Final decision: I’m keeping the tablets for the homework (where efficiency is paramount and collaboration doesn’t really matter), but ditching them for in class stuff. Though I’m sad it failed, it helped me really realize what I value in my classroom. Frank’s famous $2 Interactive Whiteboard post really captures well how technology can actually restrict modalities of learning though it can expand our abilities to visualize and manipulate things. And even though I read that a few times this summer, it took the experience of the tablets to make me really understand what he was talking about.
So what did I do? I had the school order whiteboards for the math department. And we used them today to play the Mistake Game, where students present the solution to problems and purposely hide a mistake in their solution. And it was awesome. My favorite math class of the year by far.
I guess I’m willing to sacrifice a tree or two for mathematics sake.
[See the mistake(s)?? Kind of a silly one.]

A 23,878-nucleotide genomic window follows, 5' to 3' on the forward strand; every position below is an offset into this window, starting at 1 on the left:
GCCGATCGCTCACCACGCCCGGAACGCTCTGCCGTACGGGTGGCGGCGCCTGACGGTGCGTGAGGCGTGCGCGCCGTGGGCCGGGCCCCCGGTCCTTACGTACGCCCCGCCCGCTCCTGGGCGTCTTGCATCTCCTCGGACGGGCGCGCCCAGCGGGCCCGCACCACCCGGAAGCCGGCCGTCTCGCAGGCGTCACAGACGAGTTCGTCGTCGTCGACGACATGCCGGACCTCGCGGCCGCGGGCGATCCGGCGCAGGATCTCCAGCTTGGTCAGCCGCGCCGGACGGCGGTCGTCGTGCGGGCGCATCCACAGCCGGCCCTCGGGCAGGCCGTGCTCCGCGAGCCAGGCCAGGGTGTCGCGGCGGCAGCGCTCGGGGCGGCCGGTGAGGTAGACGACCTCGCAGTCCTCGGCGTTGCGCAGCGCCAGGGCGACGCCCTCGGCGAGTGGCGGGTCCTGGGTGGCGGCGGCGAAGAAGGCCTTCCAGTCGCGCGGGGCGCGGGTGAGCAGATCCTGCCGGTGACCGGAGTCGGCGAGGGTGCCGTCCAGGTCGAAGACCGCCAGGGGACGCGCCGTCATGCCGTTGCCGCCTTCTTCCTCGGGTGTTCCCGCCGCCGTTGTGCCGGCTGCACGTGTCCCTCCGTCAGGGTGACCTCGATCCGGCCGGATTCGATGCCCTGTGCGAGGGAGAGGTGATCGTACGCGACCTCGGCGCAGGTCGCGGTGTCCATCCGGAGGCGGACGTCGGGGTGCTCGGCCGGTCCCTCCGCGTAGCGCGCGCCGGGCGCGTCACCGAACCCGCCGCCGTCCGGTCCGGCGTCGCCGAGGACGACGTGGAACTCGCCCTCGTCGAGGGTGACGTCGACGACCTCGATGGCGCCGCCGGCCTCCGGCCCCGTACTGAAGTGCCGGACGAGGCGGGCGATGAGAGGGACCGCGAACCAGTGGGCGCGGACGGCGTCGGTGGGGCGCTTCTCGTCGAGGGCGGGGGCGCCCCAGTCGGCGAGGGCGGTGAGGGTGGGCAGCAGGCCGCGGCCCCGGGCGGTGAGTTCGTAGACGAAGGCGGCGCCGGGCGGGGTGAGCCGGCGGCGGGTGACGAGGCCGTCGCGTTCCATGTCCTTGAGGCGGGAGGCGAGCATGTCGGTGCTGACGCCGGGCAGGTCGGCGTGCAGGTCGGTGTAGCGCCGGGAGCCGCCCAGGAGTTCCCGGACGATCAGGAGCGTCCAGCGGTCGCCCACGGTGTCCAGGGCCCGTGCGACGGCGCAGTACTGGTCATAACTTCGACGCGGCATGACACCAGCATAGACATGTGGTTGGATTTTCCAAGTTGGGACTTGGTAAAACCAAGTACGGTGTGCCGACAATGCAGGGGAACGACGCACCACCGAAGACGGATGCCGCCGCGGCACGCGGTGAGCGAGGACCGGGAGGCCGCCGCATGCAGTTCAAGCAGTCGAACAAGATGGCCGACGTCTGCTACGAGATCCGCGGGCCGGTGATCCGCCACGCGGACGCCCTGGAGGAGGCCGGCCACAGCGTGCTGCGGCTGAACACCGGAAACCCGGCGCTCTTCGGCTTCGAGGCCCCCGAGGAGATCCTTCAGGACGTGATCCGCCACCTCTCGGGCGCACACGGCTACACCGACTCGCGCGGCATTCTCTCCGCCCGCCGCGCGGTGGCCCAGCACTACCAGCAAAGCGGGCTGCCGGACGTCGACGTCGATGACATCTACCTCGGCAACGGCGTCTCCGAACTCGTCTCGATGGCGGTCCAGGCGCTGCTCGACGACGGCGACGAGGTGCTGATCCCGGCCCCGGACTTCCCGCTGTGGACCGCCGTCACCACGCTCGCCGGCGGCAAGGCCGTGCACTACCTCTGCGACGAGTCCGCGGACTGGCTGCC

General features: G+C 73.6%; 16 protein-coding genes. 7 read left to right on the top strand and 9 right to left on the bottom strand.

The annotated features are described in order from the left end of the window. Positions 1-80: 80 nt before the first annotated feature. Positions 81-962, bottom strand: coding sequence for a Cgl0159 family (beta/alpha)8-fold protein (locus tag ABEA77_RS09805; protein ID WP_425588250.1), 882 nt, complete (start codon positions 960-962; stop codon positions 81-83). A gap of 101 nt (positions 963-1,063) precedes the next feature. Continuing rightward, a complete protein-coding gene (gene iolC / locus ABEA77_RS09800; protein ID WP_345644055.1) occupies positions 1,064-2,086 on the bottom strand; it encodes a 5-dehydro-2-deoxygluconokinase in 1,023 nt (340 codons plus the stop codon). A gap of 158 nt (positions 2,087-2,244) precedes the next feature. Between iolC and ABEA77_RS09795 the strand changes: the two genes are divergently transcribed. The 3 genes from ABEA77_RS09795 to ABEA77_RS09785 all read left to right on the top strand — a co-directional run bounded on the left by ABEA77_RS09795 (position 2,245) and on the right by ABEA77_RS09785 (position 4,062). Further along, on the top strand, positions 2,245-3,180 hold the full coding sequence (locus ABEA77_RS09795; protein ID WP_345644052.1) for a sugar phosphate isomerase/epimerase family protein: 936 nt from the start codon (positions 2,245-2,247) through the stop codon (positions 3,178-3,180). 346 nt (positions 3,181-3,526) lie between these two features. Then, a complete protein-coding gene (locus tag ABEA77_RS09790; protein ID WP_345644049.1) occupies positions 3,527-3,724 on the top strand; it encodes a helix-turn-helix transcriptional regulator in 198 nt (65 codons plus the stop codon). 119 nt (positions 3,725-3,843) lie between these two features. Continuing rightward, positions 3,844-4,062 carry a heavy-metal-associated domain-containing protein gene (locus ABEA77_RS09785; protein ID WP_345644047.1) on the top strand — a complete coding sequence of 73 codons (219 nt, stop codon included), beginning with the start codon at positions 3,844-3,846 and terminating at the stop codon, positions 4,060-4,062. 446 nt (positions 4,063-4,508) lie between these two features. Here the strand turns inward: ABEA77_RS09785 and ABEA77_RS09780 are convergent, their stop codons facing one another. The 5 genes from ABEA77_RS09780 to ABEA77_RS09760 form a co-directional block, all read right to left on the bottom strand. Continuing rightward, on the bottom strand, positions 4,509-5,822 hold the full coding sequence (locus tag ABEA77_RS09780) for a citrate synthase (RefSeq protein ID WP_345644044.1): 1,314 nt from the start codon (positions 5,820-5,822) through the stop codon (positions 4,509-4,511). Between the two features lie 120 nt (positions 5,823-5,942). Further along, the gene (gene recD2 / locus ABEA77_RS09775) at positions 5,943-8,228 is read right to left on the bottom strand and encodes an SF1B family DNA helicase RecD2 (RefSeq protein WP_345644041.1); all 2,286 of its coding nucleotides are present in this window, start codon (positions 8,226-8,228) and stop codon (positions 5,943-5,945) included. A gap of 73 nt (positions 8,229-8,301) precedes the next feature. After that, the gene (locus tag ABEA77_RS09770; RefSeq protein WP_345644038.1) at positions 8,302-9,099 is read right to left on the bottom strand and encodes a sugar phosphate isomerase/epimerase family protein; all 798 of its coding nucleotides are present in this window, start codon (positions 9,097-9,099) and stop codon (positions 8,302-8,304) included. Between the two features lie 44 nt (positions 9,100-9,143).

*Educated guess. I’m not ridiculous enough to actually time that and record the data.
At the Klingenstein Summer Institute this past summer, a really transformative experience that I think is going to help me bridge the gap from rookie teacher to low level intermediate teacher (I set ambitious goals), we talked a lot about identifying MISCONCEPTIONS as one of the roots of good teaching. In the math teacher group, one of the challenges that we decided would challenge ourselves with was to design an activity/lesson where the students would realize that they had a misconception on their own without me explicitly telling them. Here was my inadvertent attempt…
THE ISSUE: In a extraordinarily weak non-AP Calculus class (for now! and only compared to last year’s group, – growth mindset!!), we just spent about a week and a half talking about limits. Nothing fancy, basically just graphical and numerical limits. I had a really hard time getting going this year and do not think I did a good job at all of creating a student centered, constructivist classroom… and it showed. We had a quiz on numerical and graphical limits, and… wow. I was genuinely surprised at how low the conceptual understanding was of the main idea of limits.
THE MISCONCEPTION: Among many misconceptions, the biggest one seemed to be that the limit as x approaches a certain value is affected by the value of the function there. This mainly manifested itself with tabular limits (in which students put that the function is undefined at a point, and conclude the limit does not exist), and with open and closed endpoints on piecewise functions (closed meaning – in the teenage mind – that the limit does exist, open meaning it does not).